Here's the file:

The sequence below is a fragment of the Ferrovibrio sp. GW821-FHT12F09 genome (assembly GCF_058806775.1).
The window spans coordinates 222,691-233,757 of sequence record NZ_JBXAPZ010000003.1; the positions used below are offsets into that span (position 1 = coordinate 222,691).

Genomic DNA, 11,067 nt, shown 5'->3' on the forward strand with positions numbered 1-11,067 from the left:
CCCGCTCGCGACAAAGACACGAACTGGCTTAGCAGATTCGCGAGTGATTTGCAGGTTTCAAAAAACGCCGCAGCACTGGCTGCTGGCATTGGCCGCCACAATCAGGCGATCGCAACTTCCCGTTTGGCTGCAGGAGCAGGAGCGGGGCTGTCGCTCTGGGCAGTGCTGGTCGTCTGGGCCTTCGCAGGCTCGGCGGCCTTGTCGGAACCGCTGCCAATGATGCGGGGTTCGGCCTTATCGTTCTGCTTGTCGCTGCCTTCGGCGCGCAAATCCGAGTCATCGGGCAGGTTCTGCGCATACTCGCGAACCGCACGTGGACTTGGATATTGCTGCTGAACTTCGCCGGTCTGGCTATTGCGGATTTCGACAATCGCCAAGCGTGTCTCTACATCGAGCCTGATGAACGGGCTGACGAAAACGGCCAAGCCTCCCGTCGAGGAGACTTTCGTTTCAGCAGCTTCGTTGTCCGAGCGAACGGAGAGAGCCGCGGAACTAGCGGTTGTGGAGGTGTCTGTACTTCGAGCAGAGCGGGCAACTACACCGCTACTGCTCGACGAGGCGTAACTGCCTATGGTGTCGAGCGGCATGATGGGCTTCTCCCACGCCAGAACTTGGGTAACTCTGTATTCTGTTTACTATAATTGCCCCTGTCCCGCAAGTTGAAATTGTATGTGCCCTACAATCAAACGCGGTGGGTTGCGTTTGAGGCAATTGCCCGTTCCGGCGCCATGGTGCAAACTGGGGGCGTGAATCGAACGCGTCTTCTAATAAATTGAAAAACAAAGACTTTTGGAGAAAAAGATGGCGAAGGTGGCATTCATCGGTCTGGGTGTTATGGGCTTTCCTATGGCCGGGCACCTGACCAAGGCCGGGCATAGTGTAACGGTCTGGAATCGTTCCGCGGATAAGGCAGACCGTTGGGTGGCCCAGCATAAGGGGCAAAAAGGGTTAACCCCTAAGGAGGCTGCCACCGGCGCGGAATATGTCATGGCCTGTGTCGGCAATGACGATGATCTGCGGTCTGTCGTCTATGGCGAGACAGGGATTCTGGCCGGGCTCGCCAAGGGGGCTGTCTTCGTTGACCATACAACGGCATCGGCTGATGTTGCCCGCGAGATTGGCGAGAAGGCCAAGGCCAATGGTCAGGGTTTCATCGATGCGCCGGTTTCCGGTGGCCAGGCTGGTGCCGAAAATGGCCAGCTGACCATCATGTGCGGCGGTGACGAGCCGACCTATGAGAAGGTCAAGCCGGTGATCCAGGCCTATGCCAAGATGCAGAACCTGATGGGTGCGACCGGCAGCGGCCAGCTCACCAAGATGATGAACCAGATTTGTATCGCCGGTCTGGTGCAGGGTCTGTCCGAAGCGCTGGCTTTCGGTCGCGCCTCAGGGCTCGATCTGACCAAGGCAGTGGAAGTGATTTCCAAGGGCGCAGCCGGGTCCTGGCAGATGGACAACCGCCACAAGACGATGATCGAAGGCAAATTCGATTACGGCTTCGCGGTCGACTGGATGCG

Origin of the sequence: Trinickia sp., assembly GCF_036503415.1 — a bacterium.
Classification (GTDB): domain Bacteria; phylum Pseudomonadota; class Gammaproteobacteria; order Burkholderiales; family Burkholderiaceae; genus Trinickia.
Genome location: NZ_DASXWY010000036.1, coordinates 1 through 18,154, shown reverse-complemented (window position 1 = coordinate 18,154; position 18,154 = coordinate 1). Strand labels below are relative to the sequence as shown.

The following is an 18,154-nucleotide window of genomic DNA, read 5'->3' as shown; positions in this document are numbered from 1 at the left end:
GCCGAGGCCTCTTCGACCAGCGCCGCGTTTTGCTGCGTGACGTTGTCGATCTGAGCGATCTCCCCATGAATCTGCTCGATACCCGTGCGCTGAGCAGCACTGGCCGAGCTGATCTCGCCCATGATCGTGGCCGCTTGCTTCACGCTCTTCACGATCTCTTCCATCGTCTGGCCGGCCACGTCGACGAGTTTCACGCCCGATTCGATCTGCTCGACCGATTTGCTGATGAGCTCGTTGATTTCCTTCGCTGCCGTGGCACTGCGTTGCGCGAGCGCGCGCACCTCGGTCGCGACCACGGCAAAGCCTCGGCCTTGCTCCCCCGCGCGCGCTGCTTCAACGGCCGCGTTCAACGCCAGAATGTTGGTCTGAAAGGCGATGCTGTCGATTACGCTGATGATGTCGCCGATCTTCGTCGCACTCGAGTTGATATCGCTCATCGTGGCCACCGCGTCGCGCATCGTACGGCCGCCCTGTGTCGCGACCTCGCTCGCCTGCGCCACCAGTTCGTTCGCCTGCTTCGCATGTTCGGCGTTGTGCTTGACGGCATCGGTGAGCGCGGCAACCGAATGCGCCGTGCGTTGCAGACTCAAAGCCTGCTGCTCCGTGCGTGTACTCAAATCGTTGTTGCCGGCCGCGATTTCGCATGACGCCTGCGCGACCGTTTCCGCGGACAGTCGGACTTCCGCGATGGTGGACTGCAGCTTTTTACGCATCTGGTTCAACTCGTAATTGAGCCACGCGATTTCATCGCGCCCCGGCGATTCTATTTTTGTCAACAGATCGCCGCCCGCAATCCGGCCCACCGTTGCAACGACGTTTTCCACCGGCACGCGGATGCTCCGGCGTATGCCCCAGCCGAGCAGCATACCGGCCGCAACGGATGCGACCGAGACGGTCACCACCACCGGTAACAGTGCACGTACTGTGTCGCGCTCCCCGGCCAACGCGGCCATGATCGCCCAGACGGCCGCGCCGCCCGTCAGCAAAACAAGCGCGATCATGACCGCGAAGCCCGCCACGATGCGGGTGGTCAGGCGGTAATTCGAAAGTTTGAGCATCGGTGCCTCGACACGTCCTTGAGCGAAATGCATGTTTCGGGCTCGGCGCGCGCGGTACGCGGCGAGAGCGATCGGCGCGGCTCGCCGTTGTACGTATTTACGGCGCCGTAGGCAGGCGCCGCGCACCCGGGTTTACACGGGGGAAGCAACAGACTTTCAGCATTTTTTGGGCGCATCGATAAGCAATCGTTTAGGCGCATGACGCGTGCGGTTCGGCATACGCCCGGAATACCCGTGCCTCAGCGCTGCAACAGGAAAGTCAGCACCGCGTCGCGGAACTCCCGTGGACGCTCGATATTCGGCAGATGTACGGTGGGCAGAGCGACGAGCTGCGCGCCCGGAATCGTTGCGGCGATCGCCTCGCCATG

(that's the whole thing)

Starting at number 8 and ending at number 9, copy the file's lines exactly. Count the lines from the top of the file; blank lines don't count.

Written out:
The following is an 18,154-nucleotide window of genomic DNA, read 5'->3' as shown; positions in this document are numbered from 1 at the left end:
GCCGAGGCCTCTTCGACCAGCGCCGCGTTTTGCTGCGTGACGTTGTCGATCTGAGCGATCTCCCCATGAATCTGCTCGATACCCGTGCGCTGAGCAGCACTGGCCGAGCTGATCTCGCCCATGATCGTGGCCGCTTGCTTCACGCTCTTCACGATCTCTTCCATCGTCTGGCCGGCCACGTCGACGAGTTTCACGCCCGATTCGATCTGCTCGACCGATTTGCTGATGAGCTCGTTGATTTCCTTCGCTGCCGTGGCACTGCGTTGCGCGAGCGCGCGCACCTCGGTCGCGACCACGGCAAAGCCTCGGCCTTGCTCCCCCGCGCGCGCTGCTTCAACGGCCGCGTTCAACGCCAGAATGTTGGTCTGAAAGGCGATGCTGTCGATTACGCTGATGATGTCGCCGATCTTCGTCGCACTCGAGTTGATATCGCTCATCGTGGCCACCGCGTCGCGCATCGTACGGCCGCCCTGTGTCGCGACCTCGCTCGCCTGCGCCACCAGTTCGTTCGCCTGCTTCGCATGTTCGGCGTTGTGCTTGACGGCATCGGTGAGCGCGGCAACCGAATGCGCCGTGCGTTGCAGACTCAAAGCCTGCTGCTCCGTGCGTGTACTCAAATCGTTGTTGCCGGCCGCGATTTCGCATGACGCCTGCGCGACCGTTTCCGCGGACAGTCGGACTTCCGCGATGGTGGACTGCAGCTTTTTACGCATCTGGTTCAACTCGTAATTGAGCCACGCGATTTCATCGCGCCCCGGCGATTCTATTTTTGTCAACAGATCGCCGCCCGCAATCCGGCCCACCGTTGCAACGACGTTTTCCACCGGCACGCGGATGCTCCGGCGTATGCCCCAGCCGAGCAGCATACCGGCCGCAACGGATGCGACCGAGACGGTCACCACCACCGGTAACAGTGCACGTACTGTGTCGCGCTCCCCGGCCAACGCGGCCATGATCGCCCAGACGGCCGCGCCGCCCGTCAGCAAAACAAGCGCGATCATGACCGCGAAGCCCGCCACGATGCGGGTGGTCAGGCGGTAATTCGAAAGTTTGAGCATCGGTGCCTCGACACGTCCTTGAGCGAAATGCATGTTTCGGGCTCGGCGCGCGCGGTACGCGGCGAGAGCGATCGGCGCGGCTCGCCGTTGTACGTATTTACGGCGCCGTAGGCAGGCGCCGCGCACCCGGGTTTACACGGGGGAAGCAACAGACTTTCAGCATTTTTTGGGCGCATCGATAAGCAATCGTTTAGGCGCATGACGCGTGCGGTTCGGCATACGCCCGGAATACCCGTGCCTCAGCGCTGCAACAGGAAAGTCAGCACCGCGTCGCGGAACTCCCGTGGACGCTCGATATTCGGCAGATGTACGGTGGGCAGAGCGACGAGCTGCGCGCCCGGAATCGTTGCGGCGATCGCCTCGCCATG